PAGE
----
This is an excerpt from a diary Savita Brandt kept
while living in Osho’s ‘Pune One’ ashram in the 1970s
Anunada is going home to England because he’s dying. Skin cancer has entered the liver. Anunada, masseur, his lovely red beard and cheery face, his familiar Jewish lazy-man’s way (he ran the candle shop two blocks away from me in Camden Town).
The news hits the gut, although they say he lies tranquilly in bed, clear headed and in good spirits. So to England he must go for treatment. He has not been told directly that death is imminent because Osho said that if successful treatment appears possible, life can be extended by as much as six months.
Between arranging to go and actually going to see Anunada, I let slip a whole twenty-four hours watching my panic rise at the thought of the encounter. When death screams out from your body are you still you?
But when my arrival is announced, he raises his head from his arms on the balustrade and turns with those collapsed rearranged features and says, “Ah,” and takes my hand at once.
My heart falls away, gripping the creased fingers, barely able to look him eye to eye. All those young man’s lines of age around the lids and brow, all that soft thick body of his now trimmed to vanishing point except for the bulbous belly under his robe.
He looks straight into my eyes, allowing me to slide down those fear-tracks and love-alleys of my inner labyrinth, overawed.
I shut my eyes and a moment comes when I open onto his face, and a fixed gaze watches back into mine, all my shadows and cobwebs, all the basement of me exposed. That penetrating love-look that he gives me, almost like a compassion for me because I am not dying yet and thus have no access to this intensity of his, except to sit here with him feeling it.
“Ah,” he says again. I sit squatting at his feet on the concrete, my fingers clinging to his hand as if it were my life-line to his death, to that sudden jerk of awakening and reassessment.
Tears rise on my eyelids, not for him, for myself, for my reluctance to understand the moment… moment to moment for my procrastinating life. And then – because he’s someone I associate with merriment and lack-a-daisy – that smile breaks out on me, the joke in us bursts through and we are smiling at each other hugely. He used to laugh before and now is still laughing; and me, my awkward spirit that chats and giggles with every encounter, chats and giggles with him.
Geya the nurse brings mint tea and apple slices on a plate and the wind has set itself to billowing and blowing in the giant peepal beyond the balcony where we’re sitting, its leaves hopping about.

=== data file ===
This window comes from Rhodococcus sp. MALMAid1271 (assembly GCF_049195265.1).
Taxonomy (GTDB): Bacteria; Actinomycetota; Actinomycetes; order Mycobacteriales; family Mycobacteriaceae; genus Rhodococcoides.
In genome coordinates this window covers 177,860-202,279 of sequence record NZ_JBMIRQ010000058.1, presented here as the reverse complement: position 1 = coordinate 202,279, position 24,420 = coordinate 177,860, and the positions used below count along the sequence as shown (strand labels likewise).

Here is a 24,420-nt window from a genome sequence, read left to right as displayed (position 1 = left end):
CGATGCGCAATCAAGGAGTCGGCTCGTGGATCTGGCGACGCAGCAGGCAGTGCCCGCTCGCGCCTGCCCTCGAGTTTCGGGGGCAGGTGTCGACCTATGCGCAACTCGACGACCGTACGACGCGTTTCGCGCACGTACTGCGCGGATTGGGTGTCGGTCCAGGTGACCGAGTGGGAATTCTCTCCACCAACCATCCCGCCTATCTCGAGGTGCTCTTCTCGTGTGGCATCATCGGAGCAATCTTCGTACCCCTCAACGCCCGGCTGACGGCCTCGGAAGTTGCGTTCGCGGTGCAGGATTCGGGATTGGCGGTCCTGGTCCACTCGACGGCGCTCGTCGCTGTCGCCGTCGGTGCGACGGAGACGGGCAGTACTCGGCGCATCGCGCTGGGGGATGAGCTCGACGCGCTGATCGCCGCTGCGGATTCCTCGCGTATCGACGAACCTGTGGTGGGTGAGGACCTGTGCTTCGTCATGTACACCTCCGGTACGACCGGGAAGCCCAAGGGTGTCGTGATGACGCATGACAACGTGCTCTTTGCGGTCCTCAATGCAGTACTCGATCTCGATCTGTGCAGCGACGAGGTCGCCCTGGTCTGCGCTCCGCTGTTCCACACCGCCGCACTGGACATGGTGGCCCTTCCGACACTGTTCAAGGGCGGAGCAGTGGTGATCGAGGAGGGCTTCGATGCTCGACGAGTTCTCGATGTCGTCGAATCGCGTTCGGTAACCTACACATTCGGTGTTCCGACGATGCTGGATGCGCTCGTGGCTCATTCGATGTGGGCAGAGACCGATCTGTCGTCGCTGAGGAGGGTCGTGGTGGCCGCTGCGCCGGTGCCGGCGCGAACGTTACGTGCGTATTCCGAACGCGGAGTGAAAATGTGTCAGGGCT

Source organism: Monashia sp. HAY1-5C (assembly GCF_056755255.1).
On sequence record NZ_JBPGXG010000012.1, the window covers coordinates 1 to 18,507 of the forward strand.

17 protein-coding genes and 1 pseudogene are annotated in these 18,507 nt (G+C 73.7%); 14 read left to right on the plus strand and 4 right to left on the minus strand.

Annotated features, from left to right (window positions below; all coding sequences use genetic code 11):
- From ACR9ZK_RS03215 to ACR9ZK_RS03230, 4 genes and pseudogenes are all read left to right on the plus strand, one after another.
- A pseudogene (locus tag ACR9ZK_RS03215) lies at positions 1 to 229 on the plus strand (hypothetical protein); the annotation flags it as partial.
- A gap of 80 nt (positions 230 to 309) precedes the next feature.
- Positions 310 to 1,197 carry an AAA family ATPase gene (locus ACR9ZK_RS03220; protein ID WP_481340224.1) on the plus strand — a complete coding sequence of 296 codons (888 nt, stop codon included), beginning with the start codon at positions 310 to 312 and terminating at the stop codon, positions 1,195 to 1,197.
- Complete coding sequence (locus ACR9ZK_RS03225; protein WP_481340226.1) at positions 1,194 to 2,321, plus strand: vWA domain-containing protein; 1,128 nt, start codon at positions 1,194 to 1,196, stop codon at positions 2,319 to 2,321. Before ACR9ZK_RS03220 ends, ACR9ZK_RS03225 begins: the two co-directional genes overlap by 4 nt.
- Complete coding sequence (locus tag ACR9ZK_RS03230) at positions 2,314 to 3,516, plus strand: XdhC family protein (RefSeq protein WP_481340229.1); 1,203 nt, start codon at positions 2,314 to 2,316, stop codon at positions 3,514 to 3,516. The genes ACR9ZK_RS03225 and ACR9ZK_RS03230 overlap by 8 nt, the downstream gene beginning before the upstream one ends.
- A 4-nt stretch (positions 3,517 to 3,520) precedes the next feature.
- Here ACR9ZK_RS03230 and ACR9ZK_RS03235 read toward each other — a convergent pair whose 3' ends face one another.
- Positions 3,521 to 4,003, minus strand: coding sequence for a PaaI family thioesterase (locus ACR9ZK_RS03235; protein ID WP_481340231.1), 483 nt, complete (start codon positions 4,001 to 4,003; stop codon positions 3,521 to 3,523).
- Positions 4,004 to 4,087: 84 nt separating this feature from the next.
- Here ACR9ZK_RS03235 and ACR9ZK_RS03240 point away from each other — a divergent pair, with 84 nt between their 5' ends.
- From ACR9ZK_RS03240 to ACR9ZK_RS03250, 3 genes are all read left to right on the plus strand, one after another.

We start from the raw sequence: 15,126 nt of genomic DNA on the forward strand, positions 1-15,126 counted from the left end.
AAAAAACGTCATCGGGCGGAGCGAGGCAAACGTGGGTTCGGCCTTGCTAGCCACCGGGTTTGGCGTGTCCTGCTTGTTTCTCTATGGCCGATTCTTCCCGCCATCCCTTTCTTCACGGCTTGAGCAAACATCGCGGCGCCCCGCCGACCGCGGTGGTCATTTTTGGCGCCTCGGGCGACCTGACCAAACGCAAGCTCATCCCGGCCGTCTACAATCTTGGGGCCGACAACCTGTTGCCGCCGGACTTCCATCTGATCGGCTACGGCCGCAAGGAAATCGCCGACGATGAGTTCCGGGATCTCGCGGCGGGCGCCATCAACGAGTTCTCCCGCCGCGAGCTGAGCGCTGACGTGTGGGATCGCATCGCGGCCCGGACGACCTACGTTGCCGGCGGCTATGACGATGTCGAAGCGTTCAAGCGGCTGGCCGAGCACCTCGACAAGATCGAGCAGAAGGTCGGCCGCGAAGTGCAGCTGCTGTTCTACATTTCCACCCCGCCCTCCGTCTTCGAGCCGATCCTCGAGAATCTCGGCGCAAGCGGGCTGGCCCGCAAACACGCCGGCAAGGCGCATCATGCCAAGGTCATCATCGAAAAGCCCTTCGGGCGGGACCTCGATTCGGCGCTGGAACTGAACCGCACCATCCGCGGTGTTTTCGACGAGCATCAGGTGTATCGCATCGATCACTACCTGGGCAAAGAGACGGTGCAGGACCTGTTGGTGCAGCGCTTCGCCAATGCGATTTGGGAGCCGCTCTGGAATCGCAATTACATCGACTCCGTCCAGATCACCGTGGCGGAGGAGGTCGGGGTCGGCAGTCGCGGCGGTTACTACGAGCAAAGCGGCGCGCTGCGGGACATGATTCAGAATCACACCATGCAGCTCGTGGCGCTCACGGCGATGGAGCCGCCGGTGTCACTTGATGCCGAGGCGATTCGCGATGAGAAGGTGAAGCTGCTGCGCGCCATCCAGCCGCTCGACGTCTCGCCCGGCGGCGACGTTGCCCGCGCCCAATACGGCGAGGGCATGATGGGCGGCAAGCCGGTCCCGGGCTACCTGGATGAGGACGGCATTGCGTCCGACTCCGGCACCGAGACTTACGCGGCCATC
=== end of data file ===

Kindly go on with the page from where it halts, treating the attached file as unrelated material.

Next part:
Am I me? An unexpected sense of unworthiness is tugging at my insides, trying to hold me down, keep me from flying. As if one has to be precious and worthy to sit with the dying.
There is something in the face of another’s death that feels like the stuff of one’s own reckoning; as if one must live up to the intensity of the other’s life by being part of what is intense, of what lives intensely. Not a wilting dandelion, but a pert, full- bloom rose – nothing but the best for the dying. I am shocked at that ancient feeling of mine coming back – to justify myself, to be useful, gift-laden, to offer him something other that the nakedness of my presence.
And I wonder while I watch this shimmy going on in me whether the need to be worthy is just another mind game along the theme: I’m too scared to face you. Or if there is some way in which the dying mirror our own unlived life and wave it like dirty laundry in one’s face. After all, the ego has to sink so that nothing is left to be lost, and we’re as much afraid of egoless others as we are of our own potential nothingness.
What came across talking to people about Anunada was confirmation of what I’d felt, that his presence had Power. One friend likened its intensity to darshan, to sitting in Osho’s presence; I felt that too. Yet he is not a man utterly reconciled to dying, I gather, at least not explicitly. Is there something present in the body of a dying man that shocks us into true contemplation of death, quite apart from whether he himself is contemplating it? A hall of continuously reflecting mirrors in which each fresh glimpse changes that which is glimpsed? That he because of us and we because of him came to that recognition, that surrendering, as if death itself were a third presence in which we participated.
Just after I first heard of his illness, the same day, news came of my father’s cancer, and I broke into a sob. When I looked I saw how it included some outrage that a dying man should not be allowed to take responsibility for his dying. Some idea came of his being prevented, conjured images of western hospitals in which the mechanisms of sham are so sophisticated that no relative even dare mention death in case it isn’t actually true for the next twelve hours and the shock might bring it forward.
Somehow, through my outburst, I was fixed on an idea that at my death, don’t let anyone play that insulting game on me. When I die, let it be explicit. I want to know. Of course, the body always knows, but I want it to be known I know and to know others around me know too.
It’s the secrecy of death, its taboo that keep the myths and nightmares alive.
But that’s my pantomime.
What emerged from all this rumination about Anunada was the irrelevance of ‘explicit’ death. Only there was me again, seeing my own fixation on verbalization and all the mazes and open spaces to the heart that in my experience it can open onto.
Anunada died on April 22nd. The sannyasins in London danced and celebrated around his bed. His Jewish family mourned and wept.
(Excerpted from a work in progress: The Zigzag Path from Head to Heart: Intimate Diaries from Osho’s Ashram, by Savita Brandt.)